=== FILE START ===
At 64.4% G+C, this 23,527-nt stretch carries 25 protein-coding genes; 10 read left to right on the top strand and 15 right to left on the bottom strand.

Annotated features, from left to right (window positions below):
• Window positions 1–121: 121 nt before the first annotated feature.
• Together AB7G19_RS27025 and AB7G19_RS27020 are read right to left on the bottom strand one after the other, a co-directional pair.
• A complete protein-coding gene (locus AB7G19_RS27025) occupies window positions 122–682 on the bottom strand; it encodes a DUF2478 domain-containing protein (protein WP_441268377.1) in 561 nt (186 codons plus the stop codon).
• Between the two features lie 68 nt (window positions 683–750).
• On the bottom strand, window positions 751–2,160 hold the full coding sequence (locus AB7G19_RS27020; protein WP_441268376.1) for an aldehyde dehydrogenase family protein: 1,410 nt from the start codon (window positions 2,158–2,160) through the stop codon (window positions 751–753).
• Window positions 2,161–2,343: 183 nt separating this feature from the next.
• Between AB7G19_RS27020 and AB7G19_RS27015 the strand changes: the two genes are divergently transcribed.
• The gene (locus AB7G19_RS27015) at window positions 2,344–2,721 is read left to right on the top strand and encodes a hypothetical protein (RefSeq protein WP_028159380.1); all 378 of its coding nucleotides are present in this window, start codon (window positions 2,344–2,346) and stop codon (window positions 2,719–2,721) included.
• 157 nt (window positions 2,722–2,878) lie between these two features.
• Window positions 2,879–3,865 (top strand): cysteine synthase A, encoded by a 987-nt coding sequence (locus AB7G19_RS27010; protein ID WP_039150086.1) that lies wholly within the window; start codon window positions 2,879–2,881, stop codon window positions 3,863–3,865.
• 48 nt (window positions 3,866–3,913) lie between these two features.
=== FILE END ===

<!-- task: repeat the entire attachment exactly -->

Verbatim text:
At 64.4% G+C, this 23,527-nt stretch carries 25 protein-coding genes; 10 read left to right on the top strand and 15 right to left on the bottom strand.

Annotated features, from left to right (window positions below):
• Window positions 1–121: 121 nt before the first annotated feature.
• Together AB7G19_RS27025 and AB7G19_RS27020 are read right to left on the bottom strand one after the other, a co-directional pair.
• A complete protein-coding gene (locus AB7G19_RS27025) occupies window positions 122–682 on the bottom strand; it encodes a DUF2478 domain-containing protein (protein WP_441268377.1) in 561 nt (186 codons plus the stop codon).
• Between the two features lie 68 nt (window positions 683–750).
• On the bottom strand, window positions 751–2,160 hold the full coding sequence (locus AB7G19_RS27020; protein WP_441268376.1) for an aldehyde dehydrogenase family protein: 1,410 nt from the start codon (window positions 2,158–2,160) through the stop codon (window positions 751–753).
• Window positions 2,161–2,343: 183 nt separating this feature from the next.
• Between AB7G19_RS27020 and AB7G19_RS27015 the strand changes: the two genes are divergently transcribed.
• The gene (locus AB7G19_RS27015) at window positions 2,344–2,721 is read left to right on the top strand and encodes a hypothetical protein (RefSeq protein WP_028159380.1); all 378 of its coding nucleotides are present in this window, start codon (window positions 2,344–2,346) and stop codon (window positions 2,719–2,721) included.
• 157 nt (window positions 2,722–2,878) lie between these two features.
• Window positions 2,879–3,865 (top strand): cysteine synthase A, encoded by a 987-nt coding sequence (locus AB7G19_RS27010; protein ID WP_039150086.1) that lies wholly within the window; start codon window positions 2,879–2,881, stop codon window positions 3,863–3,865.
• 48 nt (window positions 3,866–3,913) lie between these two features.